Death is Nothing to Us

Whilst studying Hellenistic philosophy at university, I took great pleasure in discussing ancient musings on only the spiciest topics: love, desire [read: sex], and of course, carking it (that’s “dying” for you internationals).

In Tetrapharmakos, Epicurus relays his four-part remedy for coming to terms with death. Of course, it’s definitely rough around the edges – and if you read it without context you are almost certain to have a few objections:

Don’t fear god,
Don’t worry about death;
What is good is easy to get,
What is terrible is easy to endure

– Epicurus, Tetrapharmakos

His mantra quickly became a meme amongst our philosophy class when, in a truly elaborate prank, one student created personalised mugs with Epicurus’ words on one side, and our lecturer’s gleaming face on the opposite.

Epicurus reassures us that “Death (…) is nothing to us, seeing that, when we are, death is not come, and, when death is come, we are not.”

D.S. Hutchinson puts it more plainly: “While you are alive, you don’t have to deal with being dead, but when you are dead you don’t have to deal with it either, because you aren’t there to deal with it.”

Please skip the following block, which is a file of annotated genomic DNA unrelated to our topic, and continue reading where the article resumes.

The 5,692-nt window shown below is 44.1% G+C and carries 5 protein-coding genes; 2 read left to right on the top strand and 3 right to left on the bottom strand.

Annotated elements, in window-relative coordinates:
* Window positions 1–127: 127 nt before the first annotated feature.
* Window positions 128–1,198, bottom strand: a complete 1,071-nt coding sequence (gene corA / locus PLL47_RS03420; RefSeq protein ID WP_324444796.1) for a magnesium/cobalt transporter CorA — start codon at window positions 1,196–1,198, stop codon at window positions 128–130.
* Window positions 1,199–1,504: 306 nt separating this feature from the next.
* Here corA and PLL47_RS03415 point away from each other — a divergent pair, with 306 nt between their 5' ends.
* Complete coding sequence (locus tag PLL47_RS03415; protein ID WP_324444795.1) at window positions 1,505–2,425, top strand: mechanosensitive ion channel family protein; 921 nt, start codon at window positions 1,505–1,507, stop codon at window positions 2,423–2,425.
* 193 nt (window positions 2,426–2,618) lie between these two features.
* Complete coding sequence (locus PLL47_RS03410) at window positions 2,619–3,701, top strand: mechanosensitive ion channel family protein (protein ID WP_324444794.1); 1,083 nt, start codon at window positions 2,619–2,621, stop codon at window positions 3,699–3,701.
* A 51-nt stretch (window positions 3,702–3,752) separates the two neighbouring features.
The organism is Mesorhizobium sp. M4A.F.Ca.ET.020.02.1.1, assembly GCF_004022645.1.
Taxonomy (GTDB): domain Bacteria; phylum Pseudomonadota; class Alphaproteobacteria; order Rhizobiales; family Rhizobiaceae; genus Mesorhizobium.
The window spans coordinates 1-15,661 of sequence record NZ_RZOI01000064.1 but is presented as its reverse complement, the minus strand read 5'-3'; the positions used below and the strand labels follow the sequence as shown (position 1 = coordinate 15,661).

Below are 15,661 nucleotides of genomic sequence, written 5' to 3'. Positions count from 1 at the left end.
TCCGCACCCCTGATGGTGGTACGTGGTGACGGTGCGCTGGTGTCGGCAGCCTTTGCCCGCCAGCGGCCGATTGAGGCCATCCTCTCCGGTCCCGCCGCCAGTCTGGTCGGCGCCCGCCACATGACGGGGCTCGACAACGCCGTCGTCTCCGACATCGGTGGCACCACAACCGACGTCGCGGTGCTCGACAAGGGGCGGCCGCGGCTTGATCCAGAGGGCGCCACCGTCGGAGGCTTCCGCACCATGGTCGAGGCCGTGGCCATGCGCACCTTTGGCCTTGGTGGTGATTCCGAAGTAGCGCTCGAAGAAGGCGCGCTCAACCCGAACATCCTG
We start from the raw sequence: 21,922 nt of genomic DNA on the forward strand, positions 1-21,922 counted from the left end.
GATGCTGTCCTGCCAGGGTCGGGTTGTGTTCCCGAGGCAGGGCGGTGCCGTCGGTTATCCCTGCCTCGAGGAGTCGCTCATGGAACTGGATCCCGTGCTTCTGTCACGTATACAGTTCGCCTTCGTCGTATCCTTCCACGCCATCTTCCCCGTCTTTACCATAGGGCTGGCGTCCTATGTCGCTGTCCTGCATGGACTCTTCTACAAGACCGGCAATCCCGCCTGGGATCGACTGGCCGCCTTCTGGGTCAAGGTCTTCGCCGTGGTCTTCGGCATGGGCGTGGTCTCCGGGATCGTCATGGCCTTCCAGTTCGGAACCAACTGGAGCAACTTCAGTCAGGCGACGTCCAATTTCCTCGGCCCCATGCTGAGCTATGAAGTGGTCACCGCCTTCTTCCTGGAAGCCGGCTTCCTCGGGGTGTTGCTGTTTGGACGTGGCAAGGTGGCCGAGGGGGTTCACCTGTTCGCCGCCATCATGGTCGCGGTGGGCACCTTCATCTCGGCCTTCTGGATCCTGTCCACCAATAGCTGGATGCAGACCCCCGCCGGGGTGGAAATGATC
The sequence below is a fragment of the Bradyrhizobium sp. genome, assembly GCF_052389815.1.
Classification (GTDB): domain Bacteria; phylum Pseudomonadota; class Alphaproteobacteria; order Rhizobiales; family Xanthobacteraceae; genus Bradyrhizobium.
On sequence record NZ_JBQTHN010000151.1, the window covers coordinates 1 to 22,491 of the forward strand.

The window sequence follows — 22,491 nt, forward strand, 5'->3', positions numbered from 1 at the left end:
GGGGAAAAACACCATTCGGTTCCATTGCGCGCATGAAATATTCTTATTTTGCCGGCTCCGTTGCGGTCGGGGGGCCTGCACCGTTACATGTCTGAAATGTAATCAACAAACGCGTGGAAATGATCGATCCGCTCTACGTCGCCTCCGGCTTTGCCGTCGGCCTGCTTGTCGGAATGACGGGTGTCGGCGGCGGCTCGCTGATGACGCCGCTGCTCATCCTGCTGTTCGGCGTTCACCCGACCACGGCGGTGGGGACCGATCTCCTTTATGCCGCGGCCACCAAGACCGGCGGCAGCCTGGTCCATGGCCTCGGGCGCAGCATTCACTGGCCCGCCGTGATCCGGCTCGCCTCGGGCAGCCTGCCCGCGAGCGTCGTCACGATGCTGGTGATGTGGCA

That’s swell! Mortality no longer haunts me. Said no one ever.

In actual fact, I was that one dipshit who, when prompted by our lecturer about whether we feared death, declared that no, I didn’t. (Yes, these were everyday conversations in my lectures. It was fucking awesome.) I know what I was getting at though – my point was that I’m young, fairly healthy, and have no reason to believe I won’t live for a long while yet. As a ex-Christian, my eternal destination was no longer of concern either.

Without trying to sound like more of a dipshit, after having that near-death experience, I only felt more assured in that stance. I don’t doubt that fear could be and is often a part of the dying process – and I’m not trying to say I won’t feel that way. My point is that viewing our own deaths as natural, biological, and as a final curtain call is somewhat… soothing.

While I’m here though, I plan to take Sara Bareilles’ advice: live like I’m still alive. No one else is going to do it for me.

Ciao bella x